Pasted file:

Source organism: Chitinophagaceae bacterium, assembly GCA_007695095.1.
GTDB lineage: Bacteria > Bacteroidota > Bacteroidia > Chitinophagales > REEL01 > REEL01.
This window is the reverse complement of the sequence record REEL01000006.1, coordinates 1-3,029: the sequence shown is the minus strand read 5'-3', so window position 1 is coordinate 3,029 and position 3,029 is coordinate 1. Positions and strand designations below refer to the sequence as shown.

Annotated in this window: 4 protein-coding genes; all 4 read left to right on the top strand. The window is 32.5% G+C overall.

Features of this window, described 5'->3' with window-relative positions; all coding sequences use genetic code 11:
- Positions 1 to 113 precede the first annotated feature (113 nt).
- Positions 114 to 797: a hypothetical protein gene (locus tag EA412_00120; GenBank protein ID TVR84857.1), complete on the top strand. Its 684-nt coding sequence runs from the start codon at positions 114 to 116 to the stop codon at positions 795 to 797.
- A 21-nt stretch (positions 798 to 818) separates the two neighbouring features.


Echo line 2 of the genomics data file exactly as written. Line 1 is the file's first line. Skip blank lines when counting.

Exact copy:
GTDB lineage: Bacteria > Bacteroidota > Bacteroidia > Chitinophagales > REEL01 > REEL01.